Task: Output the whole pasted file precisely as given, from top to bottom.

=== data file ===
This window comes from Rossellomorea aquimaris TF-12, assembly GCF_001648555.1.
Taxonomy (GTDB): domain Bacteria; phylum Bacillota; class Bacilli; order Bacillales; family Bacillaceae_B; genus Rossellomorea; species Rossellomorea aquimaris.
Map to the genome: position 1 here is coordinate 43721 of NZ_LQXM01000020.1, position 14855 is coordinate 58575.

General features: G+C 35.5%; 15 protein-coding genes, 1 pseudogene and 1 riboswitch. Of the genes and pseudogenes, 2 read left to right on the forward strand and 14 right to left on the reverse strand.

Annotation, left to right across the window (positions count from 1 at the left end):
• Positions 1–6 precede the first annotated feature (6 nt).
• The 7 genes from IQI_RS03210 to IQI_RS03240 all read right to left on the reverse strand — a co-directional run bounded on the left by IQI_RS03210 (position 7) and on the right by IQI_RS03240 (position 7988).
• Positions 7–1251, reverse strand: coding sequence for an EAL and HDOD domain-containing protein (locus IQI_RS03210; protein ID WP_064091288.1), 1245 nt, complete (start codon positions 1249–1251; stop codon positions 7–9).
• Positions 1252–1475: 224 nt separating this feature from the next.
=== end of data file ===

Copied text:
This window comes from Rossellomorea aquimaris TF-12, assembly GCF_001648555.1.
Taxonomy (GTDB): domain Bacteria; phylum Bacillota; class Bacilli; order Bacillales; family Bacillaceae_B; genus Rossellomorea; species Rossellomorea aquimaris.
Map to the genome: position 1 here is coordinate 43721 of NZ_LQXM01000020.1, position 14855 is coordinate 58575.

General features: G+C 35.5%; 15 protein-coding genes, 1 pseudogene and 1 riboswitch. Of the genes and pseudogenes, 2 read left to right on the forward strand and 14 right to left on the reverse strand.

Annotation, left to right across the window (positions count from 1 at the left end):
• Positions 1–6 precede the first annotated feature (6 nt).
• The 7 genes from IQI_RS03210 to IQI_RS03240 all read right to left on the reverse strand — a co-directional run bounded on the left by IQI_RS03210 (position 7) and on the right by IQI_RS03240 (position 7988).
• Positions 7–1251, reverse strand: coding sequence for an EAL and HDOD domain-containing protein (locus IQI_RS03210; protein ID WP_064091288.1), 1245 nt, complete (start codon positions 1249–1251; stop codon positions 7–9).
• Positions 1252–1475: 224 nt separating this feature from the next.